In February 1995, Wild Children was founded in Hangzhou by Zhang Quan and Xiao Suo. In May, Zhang Quan and Xiao Suo went back to their birth place: Lanzhou, a city in Northwestern China. They spent almost a whole year to investigate on and collect Chinese Northwestern folk music. During the time, they started from Yan’an, Shaanxi Province, walked along the Yellow River until arriving in Inner Mongolia.
In March 1996, Zhang Quan and Xiao Suo came to Beijing and practiced with a couple of local musicians.
On January 1, 1997 at Da Xi Club, Beijing, Zhang Quan and Xiao Suo, together with Zhang Jian (mouth harmonium), Yue Hao Kun (bass guitar) and Yu Wei Min (drums) performed with the name of “Wild Children” for the first time. In March, Zhou Guo Bin, a drummer coming from Sichuan Province joined in Wild Children and started to use hand drums transformed from traditional Chinese drums. On August 23, Wild Children (Zhang Quan, Xiao Suo and Zhou Guo Bin) held a special performance in Lanzhou. In October, Zhou Guo Bin left Wild Children. Zhang Quan and Xiao Suo continued to stay in Beijing, performed occasionally at different places. During the time, Ye Hong Min played drums for Wild Children temporarily.
SUBS was formed in the cold Beijing winter of 2002 by vocalist Kang Mao, guitarist Wu Hao, drummer Shi Xudong and bass player Sun Xia, but the band would have to wait a few months until the present bass player, Zhu Lei came along and finalized the line-up. SUBS gathers inspiration for their screaming punk rock pleasures from bands such as the Hives, Fugazi and the Yeah Yeah Yeah’s, while at the same time making their own distinct mark on the world of rock.
The band’s live performances are riotous explosions of pure musical energy displaying a commitment seldom seen on the Chinese punk scene. And when the guitarist Wu Hao, who happens to sport the coolest afro since Shaft, goes bad on his Gibson, you know you are having a party on your hands. Wrapping up the image is the combination of Shi Xudong, who by some is described as the “most muscular guy in the Beijing punk scene”, pounding the drums and Zhu Lei’s jumpy and rumbling bass accompanying Kang Mao’s wails and screams through the fast-paced set. And when it’s all over, don’t be shy, buy them a drink and continue the party that they started on stage.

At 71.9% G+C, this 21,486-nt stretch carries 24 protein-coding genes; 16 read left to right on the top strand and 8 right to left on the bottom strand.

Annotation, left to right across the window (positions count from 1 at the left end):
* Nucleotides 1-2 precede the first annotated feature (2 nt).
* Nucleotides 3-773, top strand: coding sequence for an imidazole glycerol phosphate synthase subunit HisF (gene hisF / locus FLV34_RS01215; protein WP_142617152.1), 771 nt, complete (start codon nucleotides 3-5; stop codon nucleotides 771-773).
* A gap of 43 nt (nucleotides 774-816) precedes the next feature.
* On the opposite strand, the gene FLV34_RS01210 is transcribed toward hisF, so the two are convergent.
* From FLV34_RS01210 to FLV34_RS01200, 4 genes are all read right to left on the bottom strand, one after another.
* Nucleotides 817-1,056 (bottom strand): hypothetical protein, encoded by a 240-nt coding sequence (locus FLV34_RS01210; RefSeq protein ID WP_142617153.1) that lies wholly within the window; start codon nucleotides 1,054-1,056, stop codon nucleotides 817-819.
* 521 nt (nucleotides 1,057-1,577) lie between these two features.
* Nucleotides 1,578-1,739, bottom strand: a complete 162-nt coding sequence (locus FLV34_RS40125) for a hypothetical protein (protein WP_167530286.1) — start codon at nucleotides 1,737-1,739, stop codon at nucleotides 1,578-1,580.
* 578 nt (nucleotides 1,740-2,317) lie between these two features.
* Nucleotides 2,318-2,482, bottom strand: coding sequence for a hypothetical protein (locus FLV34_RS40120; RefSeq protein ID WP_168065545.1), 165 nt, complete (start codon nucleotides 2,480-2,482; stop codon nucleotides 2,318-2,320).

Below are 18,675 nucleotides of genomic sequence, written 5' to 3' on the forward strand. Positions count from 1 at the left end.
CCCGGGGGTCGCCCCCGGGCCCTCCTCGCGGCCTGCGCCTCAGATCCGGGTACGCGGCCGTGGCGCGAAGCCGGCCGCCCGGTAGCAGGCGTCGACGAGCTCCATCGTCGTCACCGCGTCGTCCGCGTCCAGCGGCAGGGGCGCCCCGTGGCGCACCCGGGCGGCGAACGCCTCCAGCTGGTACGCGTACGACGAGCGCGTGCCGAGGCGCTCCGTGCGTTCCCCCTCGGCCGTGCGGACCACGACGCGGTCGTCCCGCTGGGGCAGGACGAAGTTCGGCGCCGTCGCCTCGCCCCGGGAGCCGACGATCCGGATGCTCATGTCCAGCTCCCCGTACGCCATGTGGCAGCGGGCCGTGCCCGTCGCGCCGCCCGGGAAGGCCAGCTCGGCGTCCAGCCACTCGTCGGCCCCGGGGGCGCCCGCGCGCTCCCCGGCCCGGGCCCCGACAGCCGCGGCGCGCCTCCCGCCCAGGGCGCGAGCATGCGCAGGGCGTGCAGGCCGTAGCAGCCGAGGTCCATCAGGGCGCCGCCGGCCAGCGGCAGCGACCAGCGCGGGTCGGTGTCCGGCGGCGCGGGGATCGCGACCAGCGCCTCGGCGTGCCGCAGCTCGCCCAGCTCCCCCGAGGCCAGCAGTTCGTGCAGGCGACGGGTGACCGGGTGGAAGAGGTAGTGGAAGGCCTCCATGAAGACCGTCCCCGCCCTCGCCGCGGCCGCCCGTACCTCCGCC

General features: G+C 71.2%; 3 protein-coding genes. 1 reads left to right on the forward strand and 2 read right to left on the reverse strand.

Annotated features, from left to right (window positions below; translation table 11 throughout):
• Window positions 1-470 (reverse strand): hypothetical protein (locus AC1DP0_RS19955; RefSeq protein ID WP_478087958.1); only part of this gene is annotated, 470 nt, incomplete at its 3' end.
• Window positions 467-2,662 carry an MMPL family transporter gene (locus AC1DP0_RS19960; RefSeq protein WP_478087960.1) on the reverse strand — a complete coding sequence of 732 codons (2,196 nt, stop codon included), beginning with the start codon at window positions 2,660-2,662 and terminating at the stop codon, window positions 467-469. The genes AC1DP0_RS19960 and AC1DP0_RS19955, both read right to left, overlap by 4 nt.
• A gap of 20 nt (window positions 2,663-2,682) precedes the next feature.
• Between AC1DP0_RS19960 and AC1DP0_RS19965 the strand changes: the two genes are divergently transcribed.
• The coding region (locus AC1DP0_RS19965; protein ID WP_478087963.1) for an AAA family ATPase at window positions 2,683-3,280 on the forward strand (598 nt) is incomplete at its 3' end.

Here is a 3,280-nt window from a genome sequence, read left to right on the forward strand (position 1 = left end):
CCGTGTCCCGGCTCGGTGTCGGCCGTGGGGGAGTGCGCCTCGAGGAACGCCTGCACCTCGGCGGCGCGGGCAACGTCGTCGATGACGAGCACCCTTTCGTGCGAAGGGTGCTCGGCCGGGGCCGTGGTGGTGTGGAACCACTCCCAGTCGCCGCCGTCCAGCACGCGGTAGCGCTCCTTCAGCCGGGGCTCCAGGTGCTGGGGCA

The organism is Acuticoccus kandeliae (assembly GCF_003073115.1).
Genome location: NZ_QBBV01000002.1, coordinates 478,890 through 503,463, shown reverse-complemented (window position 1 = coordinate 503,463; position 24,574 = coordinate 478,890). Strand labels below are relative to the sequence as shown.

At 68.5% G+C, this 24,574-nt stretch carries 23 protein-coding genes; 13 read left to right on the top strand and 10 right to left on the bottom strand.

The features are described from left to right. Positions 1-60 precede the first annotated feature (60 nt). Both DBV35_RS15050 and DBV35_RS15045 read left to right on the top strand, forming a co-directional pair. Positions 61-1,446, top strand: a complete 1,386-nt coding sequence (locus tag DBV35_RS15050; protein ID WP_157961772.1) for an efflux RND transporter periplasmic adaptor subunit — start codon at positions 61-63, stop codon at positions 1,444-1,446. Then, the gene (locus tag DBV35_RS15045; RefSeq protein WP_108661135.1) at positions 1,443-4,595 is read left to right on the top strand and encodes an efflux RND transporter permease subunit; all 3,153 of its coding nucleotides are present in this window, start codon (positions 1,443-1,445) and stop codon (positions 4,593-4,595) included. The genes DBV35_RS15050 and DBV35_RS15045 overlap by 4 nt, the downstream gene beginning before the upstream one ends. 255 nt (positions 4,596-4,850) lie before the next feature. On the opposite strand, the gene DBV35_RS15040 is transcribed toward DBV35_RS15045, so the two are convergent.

Thanks to an invitation to play at Oslo, Norway’s Øya Festival and the small tour that followed in 2005, the band has won over a new European audience and garnered interest from local and international print and broadcast media. A sampling of the international press coverage: NRK (Norwegian Public Radio); American Public Radio International; the South China Morning Post (Hong Kong); Nylon(Australia); Roadtracks (Germany); BA and BT, two of Norway’s largest newspapers, and more, including a range of documentaries from around Europe. A second trip to Europe followed in October 2005, following an invitation to the Amsterdam China Festival. The summer of 2006 saw the band play over 30 festival, club and bar shows in four countries (Finland, Sweden, Norway, Denmark), picking up a new following across the region and garnering coverage in a range of media (Radio Helsinki, BT, BA, PopMatters.com and more). In Copenhagen, Sonic Studios recorded the band at the end of the tour.
Chinese/Japanese ska fun punk band CAFFE-IN.
Rock in China has launched quite some time ago the RiCtionary, an online dictionary for Chinese music related terms, showing the related English name, the Chinese writing and the pinyin annotation.
Over time the RiCtionary is going to be filled with a lot of technical terms and definitions all around the guitar / rock related field equipment. Stay tuned! (And help if you want …)
Beijing punk band A-Boys (or Anarchy Boys) and their song 我們決不妥協.